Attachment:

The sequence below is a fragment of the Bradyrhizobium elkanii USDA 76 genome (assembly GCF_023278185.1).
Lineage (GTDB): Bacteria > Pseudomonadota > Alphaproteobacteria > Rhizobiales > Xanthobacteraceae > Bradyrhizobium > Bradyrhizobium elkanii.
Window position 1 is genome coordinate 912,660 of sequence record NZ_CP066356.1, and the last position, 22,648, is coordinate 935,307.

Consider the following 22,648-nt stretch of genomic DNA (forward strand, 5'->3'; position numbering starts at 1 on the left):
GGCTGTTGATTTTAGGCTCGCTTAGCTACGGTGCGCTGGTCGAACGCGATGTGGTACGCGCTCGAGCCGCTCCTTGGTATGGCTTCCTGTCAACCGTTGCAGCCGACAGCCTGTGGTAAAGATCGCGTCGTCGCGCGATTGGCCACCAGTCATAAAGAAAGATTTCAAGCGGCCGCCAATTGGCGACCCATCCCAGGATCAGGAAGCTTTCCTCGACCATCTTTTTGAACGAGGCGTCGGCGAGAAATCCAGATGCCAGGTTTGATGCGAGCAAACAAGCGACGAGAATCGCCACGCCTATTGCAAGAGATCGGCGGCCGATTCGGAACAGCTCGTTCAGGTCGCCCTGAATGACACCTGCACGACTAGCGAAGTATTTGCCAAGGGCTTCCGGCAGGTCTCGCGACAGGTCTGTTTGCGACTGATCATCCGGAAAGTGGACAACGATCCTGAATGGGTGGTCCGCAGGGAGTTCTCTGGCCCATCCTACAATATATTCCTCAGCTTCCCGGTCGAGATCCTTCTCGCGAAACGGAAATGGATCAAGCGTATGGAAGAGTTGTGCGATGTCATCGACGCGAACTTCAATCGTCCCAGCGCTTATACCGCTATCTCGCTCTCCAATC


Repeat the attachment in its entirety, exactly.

The sequence below is a fragment of the Bradyrhizobium elkanii USDA 76 genome (assembly GCF_023278185.1).
Lineage (GTDB): Bacteria > Pseudomonadota > Alphaproteobacteria > Rhizobiales > Xanthobacteraceae > Bradyrhizobium > Bradyrhizobium elkanii.
Window position 1 is genome coordinate 912,660 of sequence record NZ_CP066356.1, and the last position, 22,648, is coordinate 935,307.

Consider the following 22,648-nt stretch of genomic DNA (forward strand, 5'->3'; position numbering starts at 1 on the left):
GGCTGTTGATTTTAGGCTCGCTTAGCTACGGTGCGCTGGTCGAACGCGATGTGGTACGCGCTCGAGCCGCTCCTTGGTATGGCTTCCTGTCAACCGTTGCAGCCGACAGCCTGTGGTAAAGATCGCGTCGTCGCGCGATTGGCCACCAGTCATAAAGAAAGATTTCAAGCGGCCGCCAATTGGCGACCCATCCCAGGATCAGGAAGCTTTCCTCGACCATCTTTTTGAACGAGGCGTCGGCGAGAAATCCAGATGCCAGGTTTGATGCGAGCAAACAAGCGACGAGAATCGCCACGCCTATTGCAAGAGATCGGCGGCCGATTCGGAACAGCTCGTTCAGGTCGCCCTGAATGACACCTGCACGACTAGCGAAGTATTTGCCAAGGGCTTCCGGCAGGTCTCGCGACAGGTCTGTTTGCGACTGATCATCCGGAAAGTGGACAACGATCCTGAATGGGTGGTCCGCAGGGAGTTCTCTGGCCCATCCTACAATATATTCCTCAGCTTCCCGGTCGAGATCCTTCTCGCGAAACGGAAATGGATCAAGCGTATGGAAGAGTTGTGCGATGTCATCGACGCGAACTTCAATCGTCCCAGCGCTTATACCGCTATCTCGCTCTCCAATC